Steroid creams are a common treatment for skin conditions such as psoriasis and eczema, and have been used for the past 50 years. While they can be effective in reducing inflammation and relieving symptoms, they are not a cure and have no effect on the underlying cause. In some cases, a low-potency topical steroid may not work, and your doctor may prescribe a stronger one or a nonsteroidal topical medication, such as crisavorol or tacrolimus. The National Eczema Association is raising awareness of topical steroid withdrawal (TSW), a potential serious side effect of topical steroid use that patients and providers don't easily recognize.
Much is still unknown about this condition, including how often it occurs and the amount of topical steroid use that causes it. People with similar conditions, such as papulopustulose, rosacea and psoriasis, should also be aware of TSW. The term “topical steroid withdrawal” (also known as topical steroid addiction, steroid withdrawal syndrome, or red skin syndrome) refers to a constellation of symptoms that may appear in the days and weeks after a person stops using topical corticosteroids. Lichen sclerosus (LS) is another chronic skin disorder that is treated with topical steroids.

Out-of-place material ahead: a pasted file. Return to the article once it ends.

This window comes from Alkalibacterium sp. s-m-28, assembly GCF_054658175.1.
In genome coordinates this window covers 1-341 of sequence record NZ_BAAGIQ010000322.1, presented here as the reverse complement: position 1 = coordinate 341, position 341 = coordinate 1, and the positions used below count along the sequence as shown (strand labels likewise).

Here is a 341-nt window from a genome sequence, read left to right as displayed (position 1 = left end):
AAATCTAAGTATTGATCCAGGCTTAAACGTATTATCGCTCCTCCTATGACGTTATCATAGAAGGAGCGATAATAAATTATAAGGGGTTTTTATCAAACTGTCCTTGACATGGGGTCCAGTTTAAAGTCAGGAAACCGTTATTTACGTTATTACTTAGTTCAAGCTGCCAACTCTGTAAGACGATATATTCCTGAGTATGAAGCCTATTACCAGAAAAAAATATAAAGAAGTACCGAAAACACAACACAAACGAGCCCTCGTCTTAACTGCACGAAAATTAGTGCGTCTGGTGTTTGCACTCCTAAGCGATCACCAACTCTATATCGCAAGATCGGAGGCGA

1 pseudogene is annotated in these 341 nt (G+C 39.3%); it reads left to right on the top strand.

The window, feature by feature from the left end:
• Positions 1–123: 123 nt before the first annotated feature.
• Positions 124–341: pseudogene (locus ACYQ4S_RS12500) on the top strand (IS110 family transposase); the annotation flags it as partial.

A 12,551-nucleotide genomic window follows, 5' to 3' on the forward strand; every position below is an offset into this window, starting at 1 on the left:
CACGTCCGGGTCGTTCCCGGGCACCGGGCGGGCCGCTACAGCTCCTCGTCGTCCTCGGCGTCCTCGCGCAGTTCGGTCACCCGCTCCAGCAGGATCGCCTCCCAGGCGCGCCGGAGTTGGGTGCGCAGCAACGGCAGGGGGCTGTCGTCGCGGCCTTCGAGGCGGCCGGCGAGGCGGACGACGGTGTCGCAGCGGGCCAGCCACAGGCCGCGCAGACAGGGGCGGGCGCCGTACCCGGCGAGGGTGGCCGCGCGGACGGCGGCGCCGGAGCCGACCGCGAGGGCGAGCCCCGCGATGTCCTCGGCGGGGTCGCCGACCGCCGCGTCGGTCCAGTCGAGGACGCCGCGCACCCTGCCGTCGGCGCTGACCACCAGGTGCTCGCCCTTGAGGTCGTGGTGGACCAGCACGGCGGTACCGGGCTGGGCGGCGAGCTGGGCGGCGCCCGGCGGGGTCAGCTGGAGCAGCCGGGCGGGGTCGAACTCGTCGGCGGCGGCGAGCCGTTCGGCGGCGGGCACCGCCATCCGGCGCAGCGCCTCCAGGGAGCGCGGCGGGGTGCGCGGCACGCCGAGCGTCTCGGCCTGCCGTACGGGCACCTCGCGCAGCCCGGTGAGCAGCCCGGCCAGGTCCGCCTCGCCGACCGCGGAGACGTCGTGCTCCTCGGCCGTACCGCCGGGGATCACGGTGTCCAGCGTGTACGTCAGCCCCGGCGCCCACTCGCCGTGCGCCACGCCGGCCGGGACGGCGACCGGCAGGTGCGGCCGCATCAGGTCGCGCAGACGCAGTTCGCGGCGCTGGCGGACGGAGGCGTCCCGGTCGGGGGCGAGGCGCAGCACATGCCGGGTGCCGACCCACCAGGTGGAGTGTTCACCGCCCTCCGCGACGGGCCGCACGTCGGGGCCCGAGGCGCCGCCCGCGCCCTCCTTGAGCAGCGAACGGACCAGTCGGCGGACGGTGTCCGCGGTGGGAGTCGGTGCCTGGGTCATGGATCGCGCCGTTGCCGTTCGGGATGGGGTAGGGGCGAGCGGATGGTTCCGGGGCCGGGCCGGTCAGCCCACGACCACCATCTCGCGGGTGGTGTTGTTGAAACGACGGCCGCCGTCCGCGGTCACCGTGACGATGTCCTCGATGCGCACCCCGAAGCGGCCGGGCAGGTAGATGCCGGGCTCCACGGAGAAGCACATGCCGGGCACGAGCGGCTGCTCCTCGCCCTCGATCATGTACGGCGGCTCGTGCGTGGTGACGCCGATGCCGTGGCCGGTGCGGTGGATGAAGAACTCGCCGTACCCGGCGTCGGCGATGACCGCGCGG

Dr. Corinna Bowser, an allergist and immunologist at Suburban Allergy Consultants in the Philadelphia area, says that steroid creams “start working within 1 day” regardless of the concentration. However, research has confirmed the need to avoid long-term daily use of topical steroids. For example, a low-potency steroid may be recommended for sensitive skin, such as the face, and a higher-potency steroid on the trunk.If you are using topical steroids to treat your skin condition and are not seeing results, talk to your doctor about other treatment options.
They may recommend a stronger steroid cream or a nonsteroidal topical medication to help reduce inflammation and relieve symptoms.